MOGADISHU, Somalia (AP) — Islamic militants stormed the presidential palace in the Somali capital of Mogadishu on Tuesday, sparking heavy gunfire as government troops and guards tried to repel them.
Loud explosions could be heard inside the heavily fortified compound, which has been the subject of many attacks by al-Qaida-linked militants over the years.
The attack late Tuesday is the second assault on the presidential palace this year, and it marked the first time militants have been able to breach the compound and take offensive positions inside.
The presidential palace is protected by government troops and African Union peacekeepers who helped to drive the al-Shabab militants out of their bases in Mogadishu in 2011. However it was not known if the peacekeepers were involved in Tuesday's fighting.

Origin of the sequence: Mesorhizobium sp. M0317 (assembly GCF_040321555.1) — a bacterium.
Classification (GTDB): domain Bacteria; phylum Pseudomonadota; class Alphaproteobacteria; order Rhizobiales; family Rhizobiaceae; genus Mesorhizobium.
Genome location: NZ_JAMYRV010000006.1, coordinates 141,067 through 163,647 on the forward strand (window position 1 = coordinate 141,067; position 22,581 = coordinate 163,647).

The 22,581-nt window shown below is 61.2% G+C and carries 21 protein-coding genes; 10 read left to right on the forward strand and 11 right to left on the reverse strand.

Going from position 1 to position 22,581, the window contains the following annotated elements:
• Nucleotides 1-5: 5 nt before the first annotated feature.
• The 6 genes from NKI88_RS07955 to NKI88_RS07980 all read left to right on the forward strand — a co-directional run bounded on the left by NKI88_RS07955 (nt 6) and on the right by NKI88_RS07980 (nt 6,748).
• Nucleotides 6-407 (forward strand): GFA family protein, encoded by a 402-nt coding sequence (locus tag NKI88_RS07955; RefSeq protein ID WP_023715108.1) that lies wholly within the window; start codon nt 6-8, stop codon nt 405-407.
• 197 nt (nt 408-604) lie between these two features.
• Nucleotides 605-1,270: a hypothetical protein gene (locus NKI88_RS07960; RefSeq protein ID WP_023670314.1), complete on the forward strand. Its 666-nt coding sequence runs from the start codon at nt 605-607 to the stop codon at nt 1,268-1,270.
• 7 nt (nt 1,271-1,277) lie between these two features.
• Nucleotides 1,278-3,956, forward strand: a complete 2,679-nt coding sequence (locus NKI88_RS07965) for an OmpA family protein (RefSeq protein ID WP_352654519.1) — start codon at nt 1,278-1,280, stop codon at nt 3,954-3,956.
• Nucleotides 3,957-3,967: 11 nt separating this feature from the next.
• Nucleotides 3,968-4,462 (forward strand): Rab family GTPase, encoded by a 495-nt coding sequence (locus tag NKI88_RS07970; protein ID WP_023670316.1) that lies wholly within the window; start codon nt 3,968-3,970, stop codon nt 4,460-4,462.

The attack started when a car bomb exploded outside the presidential compound. Gunmen then entered the palace, police officer Mohamed Abdi told The Associated Press.
Somali President Hassan Sheikh Mohamud was not inside the palace at the time of the attack, but the prime minister and the speaker of parliament were, said Capt. Mohamed Hussein, a senior police official. Hussein said the militants, who were armed with grenades, split up into groups once inside and tried to take control of different buildings in the compound.
"The operation is still under way," he said, referring to efforts to repel the militants.
No more details were immediately available, but the attack is widely believed to have been carried out by the Islamic extremist group al-Shabab, which has vowed to step up attacks during the Muslim holy month of Ramadan.
Al-Shabab militants have previously carried out deadly attacks against lawmakers, U.N. staff, government officials and last year on an upscale mall in Nairobi, the capital of neighboring Kenya.
Militants killed four people Saturday when a car laden with explosives blew up near the parliamentary building in Mogadishu.